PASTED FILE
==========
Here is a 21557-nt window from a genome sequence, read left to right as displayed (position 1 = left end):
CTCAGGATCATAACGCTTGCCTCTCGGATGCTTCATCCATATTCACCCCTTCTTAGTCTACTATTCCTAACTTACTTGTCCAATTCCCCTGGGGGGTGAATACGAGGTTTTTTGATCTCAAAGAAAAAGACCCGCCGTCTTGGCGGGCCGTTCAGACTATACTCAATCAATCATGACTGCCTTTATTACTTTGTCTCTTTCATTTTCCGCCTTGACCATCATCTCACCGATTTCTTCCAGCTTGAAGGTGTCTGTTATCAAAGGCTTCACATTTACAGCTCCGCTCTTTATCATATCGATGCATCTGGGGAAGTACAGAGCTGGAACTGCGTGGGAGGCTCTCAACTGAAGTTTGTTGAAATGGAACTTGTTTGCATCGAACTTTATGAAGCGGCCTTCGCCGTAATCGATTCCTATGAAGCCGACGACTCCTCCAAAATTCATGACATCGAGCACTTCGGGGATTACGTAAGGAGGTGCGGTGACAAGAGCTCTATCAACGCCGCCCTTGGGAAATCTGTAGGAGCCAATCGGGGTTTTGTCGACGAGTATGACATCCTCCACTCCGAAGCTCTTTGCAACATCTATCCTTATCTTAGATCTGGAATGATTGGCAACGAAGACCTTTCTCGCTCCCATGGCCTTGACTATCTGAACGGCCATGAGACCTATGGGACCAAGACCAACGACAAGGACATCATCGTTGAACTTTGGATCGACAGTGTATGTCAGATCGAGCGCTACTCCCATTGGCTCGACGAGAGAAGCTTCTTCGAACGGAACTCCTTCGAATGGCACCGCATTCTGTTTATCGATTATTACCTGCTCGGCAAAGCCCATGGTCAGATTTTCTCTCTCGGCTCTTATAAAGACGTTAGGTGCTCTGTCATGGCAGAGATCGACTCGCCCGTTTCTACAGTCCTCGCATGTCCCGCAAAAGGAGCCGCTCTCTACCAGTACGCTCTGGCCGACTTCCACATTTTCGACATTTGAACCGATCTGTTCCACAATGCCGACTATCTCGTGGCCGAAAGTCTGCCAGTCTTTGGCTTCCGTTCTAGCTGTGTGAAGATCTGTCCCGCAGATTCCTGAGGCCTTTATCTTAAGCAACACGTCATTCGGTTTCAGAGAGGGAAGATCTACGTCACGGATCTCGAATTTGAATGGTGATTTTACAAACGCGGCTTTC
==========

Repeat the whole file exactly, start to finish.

Here is a 21557-nt window from a genome sequence, read left to right as displayed (position 1 = left end):
CTCAGGATCATAACGCTTGCCTCTCGGATGCTTCATCCATATTCACCCCTTCTTAGTCTACTATTCCTAACTTACTTGTCCAATTCCCCTGGGGGGTGAATACGAGGTTTTTTGATCTCAAAGAAAAAGACCCGCCGTCTTGGCGGGCCGTTCAGACTATACTCAATCAATCATGACTGCCTTTATTACTTTGTCTCTTTCATTTTCCGCCTTGACCATCATCTCACCGATTTCTTCCAGCTTGAAGGTGTCTGTTATCAAAGGCTTCACATTTACAGCTCCGCTCTTTATCATATCGATGCATCTGGGGAAGTACAGAGCTGGAACTGCGTGGGAGGCTCTCAACTGAAGTTTGTTGAAATGGAACTTGTTTGCATCGAACTTTATGAAGCGGCCTTCGCCGTAATCGATTCCTATGAAGCCGACGACTCCTCCAAAATTCATGACATCGAGCACTTCGGGGATTACGTAAGGAGGTGCGGTGACAAGAGCTCTATCAACGCCGCCCTTGGGAAATCTGTAGGAGCCAATCGGGGTTTTGTCGACGAGTATGACATCCTCCACTCCGAAGCTCTTTGCAACATCTATCCTTATCTTAGATCTGGAATGATTGGCAACGAAGACCTTTCTCGCTCCCATGGCCTTGACTATCTGAACGGCCATGAGACCTATGGGACCAAGACCAACGACAAGGACATCATCGTTGAACTTTGGATCGACAGTGTATGTCAGATCGAGCGCTACTCCCATTGGCTCGACGAGAGAAGCTTCTTCGAACGGAACTCCTTCGAATGGCACCGCATTCTGTTTATCGATTATTACCTGCTCGGCAAAGCCCATGGTCAGATTTTCTCTCTCGGCTCTTATAAAGACGTTAGGTGCTCTGTCATGGCAGAGATCGACTCGCCCGTTTCTACAGTCCTCGCATGTCCCGCAAAAGGAGCCGCTCTCTACCAGTACGCTCTGGCCGACTTCCACATTTTCGACATTTGAACCGATCTGTTCCACAATGCCGACTATCTCGTGGCCGAAAGTCTGCCAGTCTTTGGCTTCCGTTCTAGCTGTGTGAAGATCTGTCCCGCAGATTCCTGAGGCCTTTATCTTAAGCAACACGTCATTCGGTTTCAGAGAGGGAAGATCTACGTCACGGATCTCGAATTTGAATGGTGATTTTACAAACGCGGCTTTC